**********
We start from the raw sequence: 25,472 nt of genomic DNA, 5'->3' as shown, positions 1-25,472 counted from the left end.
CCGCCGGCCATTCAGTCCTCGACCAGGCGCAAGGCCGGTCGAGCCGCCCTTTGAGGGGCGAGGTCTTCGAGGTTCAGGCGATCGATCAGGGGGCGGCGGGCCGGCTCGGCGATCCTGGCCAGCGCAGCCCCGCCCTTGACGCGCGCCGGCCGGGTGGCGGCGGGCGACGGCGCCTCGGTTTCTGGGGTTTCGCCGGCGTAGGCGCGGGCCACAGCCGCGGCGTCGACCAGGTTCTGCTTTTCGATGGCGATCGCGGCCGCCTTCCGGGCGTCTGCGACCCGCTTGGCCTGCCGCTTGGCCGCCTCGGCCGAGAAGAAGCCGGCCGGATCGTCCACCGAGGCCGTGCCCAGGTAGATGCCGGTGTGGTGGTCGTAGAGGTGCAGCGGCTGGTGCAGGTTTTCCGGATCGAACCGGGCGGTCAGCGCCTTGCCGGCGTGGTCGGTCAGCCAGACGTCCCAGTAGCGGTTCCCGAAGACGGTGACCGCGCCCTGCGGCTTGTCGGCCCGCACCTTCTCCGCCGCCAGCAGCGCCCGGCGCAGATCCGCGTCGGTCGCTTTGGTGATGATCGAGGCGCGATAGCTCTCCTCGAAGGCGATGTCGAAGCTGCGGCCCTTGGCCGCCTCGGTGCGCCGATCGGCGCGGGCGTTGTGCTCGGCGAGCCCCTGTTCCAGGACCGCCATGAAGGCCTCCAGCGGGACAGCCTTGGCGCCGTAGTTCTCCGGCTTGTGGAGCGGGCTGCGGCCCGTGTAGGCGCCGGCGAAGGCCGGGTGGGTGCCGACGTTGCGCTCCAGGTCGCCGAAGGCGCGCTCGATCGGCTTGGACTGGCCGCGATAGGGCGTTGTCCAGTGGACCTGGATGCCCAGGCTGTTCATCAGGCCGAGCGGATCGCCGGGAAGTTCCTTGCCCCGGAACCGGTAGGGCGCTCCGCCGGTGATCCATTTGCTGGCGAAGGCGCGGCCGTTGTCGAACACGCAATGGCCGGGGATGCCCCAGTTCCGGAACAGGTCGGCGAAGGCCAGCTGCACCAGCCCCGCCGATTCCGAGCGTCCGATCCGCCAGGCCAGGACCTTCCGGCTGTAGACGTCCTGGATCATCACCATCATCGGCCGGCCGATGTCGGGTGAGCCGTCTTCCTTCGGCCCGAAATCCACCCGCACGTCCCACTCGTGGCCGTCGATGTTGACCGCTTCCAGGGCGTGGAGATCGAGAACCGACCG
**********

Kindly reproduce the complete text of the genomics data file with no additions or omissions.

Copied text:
We start from the raw sequence: 25,472 nt of genomic DNA, 5'->3' as shown, positions 1-25,472 counted from the left end.
CCGCCGGCCATTCAGTCCTCGACCAGGCGCAAGGCCGGTCGAGCCGCCCTTTGAGGGGCGAGGTCTTCGAGGTTCAGGCGATCGATCAGGGGGCGGCGGGCCGGCTCGGCGATCCTGGCCAGCGCAGCCCCGCCCTTGACGCGCGCCGGCCGGGTGGCGGCGGGCGACGGCGCCTCGGTTTCTGGGGTTTCGCCGGCGTAGGCGCGGGCCACAGCCGCGGCGTCGACCAGGTTCTGCTTTTCGATGGCGATCGCGGCCGCCTTCCGGGCGTCTGCGACCCGCTTGGCCTGCCGCTTGGCCGCCTCGGCCGAGAAGAAGCCGGCCGGATCGTCCACCGAGGCCGTGCCCAGGTAGATGCCGGTGTGGTGGTCGTAGAGGTGCAGCGGCTGGTGCAGGTTTTCCGGATCGAACCGGGCGGTCAGCGCCTTGCCGGCGTGGTCGGTCAGCCAGACGTCCCAGTAGCGGTTCCCGAAGACGGTGACCGCGCCCTGCGGCTTGTCGGCCCGCACCTTCTCCGCCGCCAGCAGCGCCCGGCGCAGATCCGCGTCGGTCGCTTTGGTGATGATCGAGGCGCGATAGCTCTCCTCGAAGGCGATGTCGAAGCTGCGGCCCTTGGCCGCCTCGGTGCGCCGATCGGCGCGGGCGTTGTGCTCGGCGAGCCCCTGTTCCAGGACCGCCATGAAGGCCTCCAGCGGGACAGCCTTGGCGCCGTAGTTCTCCGGCTTGTGGAGCGGGCTGCGGCCCGTGTAGGCGCCGGCGAAGGCCGGGTGGGTGCCGACGTTGCGCTCCAGGTCGCCGAAGGCGCGCTCGATCGGCTTGGACTGGCCGCGATAGGGCGTTGTCCAGTGGACCTGGATGCCCAGGCTGTTCATCAGGCCGAGCGGATCGCCGGGAAGTTCCTTGCCCCGGAACCGGTAGGGCGCTCCGCCGGTGATCCATTTGCTGGCGAAGGCGCGGCCGTTGTCGAACACGCAATGGCCGGGGATGCCCCAGTTCCGGAACAGGTCGGCGAAGGCCAGCTGCACCAGCCCCGCCGATTCCGAGCGTCCGATCCGCCAGGCCAGGACCTTCCGGCTGTAGACGTCCTGGATCATCACCATCATCGGCCGGCCGATGTCGGGTGAGCCGTCTTCCTTCGGCCCGAAATCCACCCGCACGTCCCACTCGTGGCCGTCGATGTTGACCGCTTCCAGGGCGTGGAGATCGAGAACCGACCG